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worse than that of the minority. Divide all property to-day, and a year hence the inequalities of property would provoke a re-division.
In the South, the interest of the governing class is eminently conservative, and the South is fast becoming the most conservative of nations.
Already, at the North, government vibrates and oscillates between Radicalism and Conservatism; at present, Radicalism or Black Republicanism is in the ascendant.
The number of paupers is rapidly increasing; radical and agrarian doctrines are spreading; the women and the children, and the negroes, will soon be let in to vote; and then they will try the experiment of "Consent Government and Constituted Anarchy."
It is falsely said, that revolutions never go backwards. They always go backwards, and generally farther back than where they started. The Social Revolution now going on at the North, must some day go backwards. Shall it do so now, ere it has perpetrated an infinitude of mischief, shed oceans of blood, and occasioned endless human misery; or will the Conservatives of the North let it run the length of its leather, inflict all these evils, and then rectify itself by issuing into military despotism? We think that by a kind of alliance, offensive and defensive, with the South, Northern Conservatism may now arrest and turn back the tide of Radical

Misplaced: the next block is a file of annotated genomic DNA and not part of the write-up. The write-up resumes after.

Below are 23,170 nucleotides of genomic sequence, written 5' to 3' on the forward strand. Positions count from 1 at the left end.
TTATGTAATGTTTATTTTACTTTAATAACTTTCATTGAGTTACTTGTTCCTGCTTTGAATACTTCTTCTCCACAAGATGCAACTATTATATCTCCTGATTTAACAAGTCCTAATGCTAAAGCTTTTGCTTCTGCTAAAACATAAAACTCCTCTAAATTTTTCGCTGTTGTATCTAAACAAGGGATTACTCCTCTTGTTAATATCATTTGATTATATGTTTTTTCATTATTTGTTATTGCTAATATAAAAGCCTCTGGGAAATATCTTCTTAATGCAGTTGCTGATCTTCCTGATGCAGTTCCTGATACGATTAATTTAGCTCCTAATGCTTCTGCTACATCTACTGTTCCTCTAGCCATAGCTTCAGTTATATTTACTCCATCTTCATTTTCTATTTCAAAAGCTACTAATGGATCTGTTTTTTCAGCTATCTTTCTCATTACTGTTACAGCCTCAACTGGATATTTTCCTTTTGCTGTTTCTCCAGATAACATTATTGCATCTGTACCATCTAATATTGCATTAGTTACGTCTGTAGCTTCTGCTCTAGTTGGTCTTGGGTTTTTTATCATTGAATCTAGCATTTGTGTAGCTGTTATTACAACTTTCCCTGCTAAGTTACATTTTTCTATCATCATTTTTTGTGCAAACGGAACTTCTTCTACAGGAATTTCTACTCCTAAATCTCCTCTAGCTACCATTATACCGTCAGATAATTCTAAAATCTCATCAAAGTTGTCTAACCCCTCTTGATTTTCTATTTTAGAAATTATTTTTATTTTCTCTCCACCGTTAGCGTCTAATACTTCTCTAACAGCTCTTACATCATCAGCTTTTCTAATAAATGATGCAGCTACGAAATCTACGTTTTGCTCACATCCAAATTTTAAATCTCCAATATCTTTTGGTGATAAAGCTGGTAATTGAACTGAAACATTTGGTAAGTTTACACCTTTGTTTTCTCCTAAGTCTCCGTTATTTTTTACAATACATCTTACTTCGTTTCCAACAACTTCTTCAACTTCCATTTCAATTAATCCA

ism and Agrarianism. We will not presume to point out the whole means and modus operandi. They on the field of action will best see what is necessary to be done.
Whilst we hold that all government is a matter of force, we yet think the governing class should be numerous enough to understand, and so situated as to represent fairly, all interests. The Greek and Roman masters were thus situated; so were the old Barons of England, and so are the white citizens of the South. If not all masters, like Greek and Roman citizens, they all belong to the master race, have exclusive rights and privileges of citizenship, and an interest not to see this right of citizenship extended, disturbed, and rendered worthless and contemptible.
Whilst the governments of Europe are more obviously kept alive and conducted by force than at any other period, yet are they all, from necessity, watchful and regardful of Public Opinion. Opinion now rules the world, but not as expressed through the ballot-box. Governments become more popular as they become more forcible. A large governing class is not apt to mistake or disregard opinion; and, therefore, Republican institutions are best. adapted to the times. Under Monarchical forms, the governments of Europe are daily becoming more Republican. The fatal error committed in Western Europe is, the wielding of government by
a class who govern, but do not represent, the Their interests and those of the masses are antagonistic, whilst those of masters and slaves are identical.
Looking to theory, to the examples of the Ancient Republics, and to England under the Plantagenets, we shall find that Southern institutions are far the best now existing in the world.